Rejuvenated Lewis is man with a plan
Ray Lewis is working harder than ever to bring Baltimore back to prominence. He's also preparing for his life after football, writes James Walker.
BALTIMORE -- Enjoy Ray Lewis while you can.Because in a few years, the future Hall of Fame linebacker plans to separate himself from the NFL completely -- with no second-guessing and no regrets. "When it's time for me to hang up those cleats, there is no coming back,'' Lewis said. "There is no 'Yeah, I feel good again and I'm in better shape.' Because I know what I give every day of my life, and that is complete focus on my task at hand.'' That current task is bringing Baltimore back to prominence. Just two years ago the Ravens were Super Bowl contenders after a 13-3 season, but injuries and inconsistent play resulted in last season's 5-11 finish. Despite nine Pro Bowl appearances and a Super Bowl MVP on his résumé, Lewis says he is training harder than ever. Increasing his workout regimen with age is a trick he learned from former teammates Rod Woodson and Shannon Sharpe, who played 17 and 14 years, respectively. Lewis, who turns 33 Thursday, is in his 13th season and believes his intense training will help him play "another three or four years, easily.'' He arrived at minicamp in midseason form last weekend, weighing 255 pounds with 6 percent body fat and biceps large enough to make running backs cringe.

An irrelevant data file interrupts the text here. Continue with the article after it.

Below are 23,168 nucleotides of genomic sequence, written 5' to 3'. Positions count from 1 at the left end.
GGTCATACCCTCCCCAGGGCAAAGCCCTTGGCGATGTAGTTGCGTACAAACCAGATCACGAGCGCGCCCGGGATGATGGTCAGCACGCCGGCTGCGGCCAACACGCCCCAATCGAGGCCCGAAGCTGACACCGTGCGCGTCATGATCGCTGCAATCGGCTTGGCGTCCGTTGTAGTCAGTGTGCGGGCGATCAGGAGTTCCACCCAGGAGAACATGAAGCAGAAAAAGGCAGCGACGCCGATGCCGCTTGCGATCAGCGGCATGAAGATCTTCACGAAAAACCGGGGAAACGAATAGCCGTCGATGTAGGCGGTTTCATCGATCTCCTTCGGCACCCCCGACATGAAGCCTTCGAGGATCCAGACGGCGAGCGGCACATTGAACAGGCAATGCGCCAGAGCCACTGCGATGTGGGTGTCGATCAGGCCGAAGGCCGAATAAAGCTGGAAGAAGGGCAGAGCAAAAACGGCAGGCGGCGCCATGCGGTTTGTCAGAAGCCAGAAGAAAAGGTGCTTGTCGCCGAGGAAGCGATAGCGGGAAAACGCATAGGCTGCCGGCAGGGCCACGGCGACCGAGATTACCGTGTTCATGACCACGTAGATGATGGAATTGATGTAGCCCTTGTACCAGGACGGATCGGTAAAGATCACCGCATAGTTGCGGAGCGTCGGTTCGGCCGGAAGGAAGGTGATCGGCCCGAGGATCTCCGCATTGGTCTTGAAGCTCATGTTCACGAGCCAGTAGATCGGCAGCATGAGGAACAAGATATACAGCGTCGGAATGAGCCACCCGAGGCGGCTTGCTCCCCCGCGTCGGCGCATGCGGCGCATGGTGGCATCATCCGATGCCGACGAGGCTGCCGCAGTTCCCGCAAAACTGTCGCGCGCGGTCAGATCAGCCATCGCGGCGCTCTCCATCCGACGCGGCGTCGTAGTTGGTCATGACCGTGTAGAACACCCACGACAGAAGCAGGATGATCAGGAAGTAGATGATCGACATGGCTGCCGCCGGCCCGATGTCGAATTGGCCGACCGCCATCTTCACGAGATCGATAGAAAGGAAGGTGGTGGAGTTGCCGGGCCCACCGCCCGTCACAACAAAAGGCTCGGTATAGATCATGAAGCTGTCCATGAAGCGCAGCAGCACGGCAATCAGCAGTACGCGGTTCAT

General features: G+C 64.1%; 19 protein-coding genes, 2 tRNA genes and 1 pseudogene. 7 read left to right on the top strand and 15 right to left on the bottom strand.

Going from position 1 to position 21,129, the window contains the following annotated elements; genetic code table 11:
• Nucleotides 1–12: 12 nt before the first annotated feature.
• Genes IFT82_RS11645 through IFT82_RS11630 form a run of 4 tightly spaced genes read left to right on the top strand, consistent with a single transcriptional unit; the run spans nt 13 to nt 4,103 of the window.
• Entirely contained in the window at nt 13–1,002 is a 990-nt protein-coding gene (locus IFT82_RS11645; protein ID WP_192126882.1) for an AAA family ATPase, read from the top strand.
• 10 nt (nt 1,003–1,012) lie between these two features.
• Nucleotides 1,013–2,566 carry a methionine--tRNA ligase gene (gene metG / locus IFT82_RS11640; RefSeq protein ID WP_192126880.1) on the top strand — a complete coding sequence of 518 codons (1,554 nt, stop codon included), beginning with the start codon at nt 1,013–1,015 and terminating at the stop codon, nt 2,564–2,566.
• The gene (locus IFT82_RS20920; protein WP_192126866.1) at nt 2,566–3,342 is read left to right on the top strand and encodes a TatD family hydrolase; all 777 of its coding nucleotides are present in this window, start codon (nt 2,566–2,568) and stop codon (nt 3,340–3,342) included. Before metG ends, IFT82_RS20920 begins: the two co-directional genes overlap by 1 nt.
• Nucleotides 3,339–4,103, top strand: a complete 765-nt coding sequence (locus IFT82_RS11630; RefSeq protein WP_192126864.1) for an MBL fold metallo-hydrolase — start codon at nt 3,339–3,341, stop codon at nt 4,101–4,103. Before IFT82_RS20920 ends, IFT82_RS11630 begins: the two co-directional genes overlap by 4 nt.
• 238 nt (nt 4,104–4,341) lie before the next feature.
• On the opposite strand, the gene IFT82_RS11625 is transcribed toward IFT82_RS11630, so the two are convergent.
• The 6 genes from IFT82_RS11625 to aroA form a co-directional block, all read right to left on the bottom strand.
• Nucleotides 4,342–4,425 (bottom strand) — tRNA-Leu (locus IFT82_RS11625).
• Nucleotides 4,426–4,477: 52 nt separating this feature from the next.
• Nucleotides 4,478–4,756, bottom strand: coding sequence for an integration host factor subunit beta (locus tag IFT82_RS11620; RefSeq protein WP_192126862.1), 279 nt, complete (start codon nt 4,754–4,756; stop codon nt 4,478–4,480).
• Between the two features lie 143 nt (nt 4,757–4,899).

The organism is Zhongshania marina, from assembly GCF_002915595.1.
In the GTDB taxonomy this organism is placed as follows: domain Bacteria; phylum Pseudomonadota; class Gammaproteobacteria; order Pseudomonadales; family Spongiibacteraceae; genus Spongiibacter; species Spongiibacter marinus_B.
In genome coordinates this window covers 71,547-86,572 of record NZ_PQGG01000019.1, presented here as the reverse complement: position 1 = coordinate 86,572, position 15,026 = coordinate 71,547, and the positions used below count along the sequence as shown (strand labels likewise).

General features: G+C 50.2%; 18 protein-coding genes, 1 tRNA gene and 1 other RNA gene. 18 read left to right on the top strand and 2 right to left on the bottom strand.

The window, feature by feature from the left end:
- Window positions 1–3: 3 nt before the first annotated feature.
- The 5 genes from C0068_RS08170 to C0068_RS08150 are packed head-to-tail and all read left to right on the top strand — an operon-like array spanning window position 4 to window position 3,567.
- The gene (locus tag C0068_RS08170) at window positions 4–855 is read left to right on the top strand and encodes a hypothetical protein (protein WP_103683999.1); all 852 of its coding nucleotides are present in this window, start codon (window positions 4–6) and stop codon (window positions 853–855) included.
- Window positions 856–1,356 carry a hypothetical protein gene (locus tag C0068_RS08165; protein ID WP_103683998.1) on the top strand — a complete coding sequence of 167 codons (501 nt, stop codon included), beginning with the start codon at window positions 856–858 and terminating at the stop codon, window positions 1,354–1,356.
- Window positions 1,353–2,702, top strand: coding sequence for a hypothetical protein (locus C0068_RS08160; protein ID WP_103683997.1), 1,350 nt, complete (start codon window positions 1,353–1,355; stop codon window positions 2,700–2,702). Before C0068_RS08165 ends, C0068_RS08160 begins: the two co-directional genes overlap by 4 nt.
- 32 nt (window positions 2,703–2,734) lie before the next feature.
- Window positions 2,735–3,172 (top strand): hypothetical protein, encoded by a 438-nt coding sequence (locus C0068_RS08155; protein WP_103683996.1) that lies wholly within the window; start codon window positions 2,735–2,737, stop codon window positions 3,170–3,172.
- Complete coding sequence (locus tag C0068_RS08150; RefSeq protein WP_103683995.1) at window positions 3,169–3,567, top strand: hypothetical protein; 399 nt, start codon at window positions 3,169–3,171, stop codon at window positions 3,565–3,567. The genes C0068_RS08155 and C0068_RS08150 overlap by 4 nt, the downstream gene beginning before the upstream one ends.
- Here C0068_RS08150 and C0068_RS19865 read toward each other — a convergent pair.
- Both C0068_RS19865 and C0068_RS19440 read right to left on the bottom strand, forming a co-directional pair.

"There's never been a contract problem with me -- and it will never be that with me -- bottom line."
According to Lewis' timeline, his next contract likely will be his last.Before long he will join the recently retired Brett Favre and Steve McNair as three throwback players of this generation who could transcend any era. Whether it's linebackers Jack Lambert, Dick Butkus or Mike Singletary, you can envision Lewis lining up next to those players and fitting in perfectly. But Lewis says he will be prepared when the next phase of his life arrives. That phase will include business ventures and, most importantly, family time. Lewis' children tug at his heart every day. Most recently he mentioned a track meet that he regrettably missed because of his obligations at Ravens camp. It's a delicate balance of family and football that Lewis finds increasingly difficult to manage. That is part of the reason Lewis plans to remove himself from the spotlight once he retires, because it will open another door to become the ever-present father he wants to be. "It's a push-pull [situation],'' Lewis said candidly. "My kids are young enough now. But when they start getting to that age where they are in high school, I want to be there to say, 'I got this. I'll go shopping for everything,' and things like that. "So that part of life, man, that is exciting once you actually put everything into it that I want to put into it."
James Walker covers the NFL for ESPN.com.
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